Ever since it rolled out the first Macintosh computer over 30 years ago, Apple has been on a mission to make products that are smaller, sleeker, and minimized. That ethos has played out over and over again thru the years. The first iMacs had no floppy disk drives. Then, Apple stopped installing optical drives into its desktop and laptop machines. Now, in the modern age of the iDevice, this practice is repeated with Apple designing phones and tablets that are increasingly thinner and lighter. It was pretty obvious this trend wasn’t going to stop anytime soon. And while it seemed Apple couldn’t possibly make these devices any smaller, they still found a way.
Rumors began circulating earlier this year that the iPhone 7, the latest edition of Apple’s wildly popular smartphone, would ship without an analog headphone jack. And those rumors were confirmed today during an Apple event that announced the iPhone 7. Apple’s Phil Schiller made his case for a bold, wireless future by rolling out a quaint image of an old-timey switchboard operator that was meant to enforce the analog headphone port’s origins in old technology. Indeed, Apple is all about the future. The bright, shiny (and most importantly), wireless future.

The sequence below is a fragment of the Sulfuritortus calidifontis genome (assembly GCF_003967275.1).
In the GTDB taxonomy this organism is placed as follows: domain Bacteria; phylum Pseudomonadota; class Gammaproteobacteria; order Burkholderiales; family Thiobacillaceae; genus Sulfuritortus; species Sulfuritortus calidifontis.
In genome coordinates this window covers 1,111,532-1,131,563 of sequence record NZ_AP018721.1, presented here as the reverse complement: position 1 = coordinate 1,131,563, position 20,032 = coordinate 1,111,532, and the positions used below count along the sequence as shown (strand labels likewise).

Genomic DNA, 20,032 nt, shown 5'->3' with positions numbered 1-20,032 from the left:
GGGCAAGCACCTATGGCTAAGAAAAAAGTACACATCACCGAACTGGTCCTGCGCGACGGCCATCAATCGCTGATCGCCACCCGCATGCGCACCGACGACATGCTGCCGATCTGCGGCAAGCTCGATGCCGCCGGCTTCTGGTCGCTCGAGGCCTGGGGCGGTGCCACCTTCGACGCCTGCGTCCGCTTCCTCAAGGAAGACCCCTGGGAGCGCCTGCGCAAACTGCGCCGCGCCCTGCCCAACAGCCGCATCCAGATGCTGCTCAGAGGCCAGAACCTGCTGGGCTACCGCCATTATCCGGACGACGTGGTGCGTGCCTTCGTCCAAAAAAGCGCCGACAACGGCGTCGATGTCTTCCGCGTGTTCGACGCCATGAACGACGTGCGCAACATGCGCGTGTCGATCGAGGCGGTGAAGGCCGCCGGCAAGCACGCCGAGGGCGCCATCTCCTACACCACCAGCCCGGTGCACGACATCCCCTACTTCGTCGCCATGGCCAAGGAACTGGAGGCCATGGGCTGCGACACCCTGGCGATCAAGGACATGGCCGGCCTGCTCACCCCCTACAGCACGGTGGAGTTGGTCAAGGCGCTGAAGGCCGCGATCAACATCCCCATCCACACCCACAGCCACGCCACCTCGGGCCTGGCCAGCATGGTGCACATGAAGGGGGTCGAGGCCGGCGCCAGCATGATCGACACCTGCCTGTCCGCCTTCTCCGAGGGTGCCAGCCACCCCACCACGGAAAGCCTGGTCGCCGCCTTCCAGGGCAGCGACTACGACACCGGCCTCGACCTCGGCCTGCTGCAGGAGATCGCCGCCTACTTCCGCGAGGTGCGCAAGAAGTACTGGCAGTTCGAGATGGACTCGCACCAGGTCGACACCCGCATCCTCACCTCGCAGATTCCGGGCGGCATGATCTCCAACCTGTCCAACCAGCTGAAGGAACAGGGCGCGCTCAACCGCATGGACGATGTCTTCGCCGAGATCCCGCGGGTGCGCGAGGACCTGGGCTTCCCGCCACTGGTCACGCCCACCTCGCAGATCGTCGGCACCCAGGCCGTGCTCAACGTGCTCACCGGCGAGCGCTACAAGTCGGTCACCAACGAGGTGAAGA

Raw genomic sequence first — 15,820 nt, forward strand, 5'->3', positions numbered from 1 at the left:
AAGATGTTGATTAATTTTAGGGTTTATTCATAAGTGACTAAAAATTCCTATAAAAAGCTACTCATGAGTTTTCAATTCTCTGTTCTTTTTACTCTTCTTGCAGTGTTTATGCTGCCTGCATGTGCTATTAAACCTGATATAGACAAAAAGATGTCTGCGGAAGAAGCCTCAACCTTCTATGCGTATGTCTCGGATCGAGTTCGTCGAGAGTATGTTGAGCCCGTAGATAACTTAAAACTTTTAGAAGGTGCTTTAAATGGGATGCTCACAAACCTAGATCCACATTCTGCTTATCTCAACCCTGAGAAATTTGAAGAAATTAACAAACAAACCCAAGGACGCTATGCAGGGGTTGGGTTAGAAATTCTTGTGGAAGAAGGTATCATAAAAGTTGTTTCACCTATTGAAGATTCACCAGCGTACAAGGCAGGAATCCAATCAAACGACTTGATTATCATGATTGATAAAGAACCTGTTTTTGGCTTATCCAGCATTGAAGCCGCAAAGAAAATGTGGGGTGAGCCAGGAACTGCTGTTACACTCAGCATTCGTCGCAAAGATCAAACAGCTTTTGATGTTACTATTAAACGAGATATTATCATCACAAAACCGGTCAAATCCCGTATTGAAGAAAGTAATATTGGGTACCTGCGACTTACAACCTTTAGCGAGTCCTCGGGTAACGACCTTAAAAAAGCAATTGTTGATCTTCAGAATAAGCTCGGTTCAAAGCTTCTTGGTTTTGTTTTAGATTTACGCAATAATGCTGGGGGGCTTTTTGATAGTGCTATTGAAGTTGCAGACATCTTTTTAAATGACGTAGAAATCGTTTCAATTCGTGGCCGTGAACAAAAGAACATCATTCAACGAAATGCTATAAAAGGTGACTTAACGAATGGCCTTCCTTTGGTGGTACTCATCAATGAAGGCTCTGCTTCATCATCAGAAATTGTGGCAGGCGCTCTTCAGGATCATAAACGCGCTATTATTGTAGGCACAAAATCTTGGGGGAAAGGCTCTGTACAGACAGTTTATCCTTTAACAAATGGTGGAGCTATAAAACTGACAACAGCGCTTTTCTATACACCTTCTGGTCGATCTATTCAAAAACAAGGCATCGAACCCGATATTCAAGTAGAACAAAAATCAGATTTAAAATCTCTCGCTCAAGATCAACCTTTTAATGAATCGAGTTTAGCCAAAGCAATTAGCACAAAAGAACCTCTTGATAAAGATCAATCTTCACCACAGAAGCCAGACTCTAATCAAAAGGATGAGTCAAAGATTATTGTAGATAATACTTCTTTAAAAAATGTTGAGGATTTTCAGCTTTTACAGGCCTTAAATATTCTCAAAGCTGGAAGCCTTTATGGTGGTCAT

Thanks to a proliferation of audio/video apps and accessories for iOS, these devices have become invaluable tools for many podcast producers. And while the death of the headphone port may be discouraging, it’s not the absolute end of the world. Apple will provide an analog adapter that’ll plug into the Lightning connector, allowing users to connect headphones and other analog-driven devices. It’s also a good bet that a whole new line of third-party products will hit the market to service those who’ve been abandoned by the headphone port’s disappearance.
Of course, another alternative would be to just hang onto older devices instead of trading them in right away for the iPhone 7. But just like that telephone operator, I know this is also a quaint notion for most modern technology users.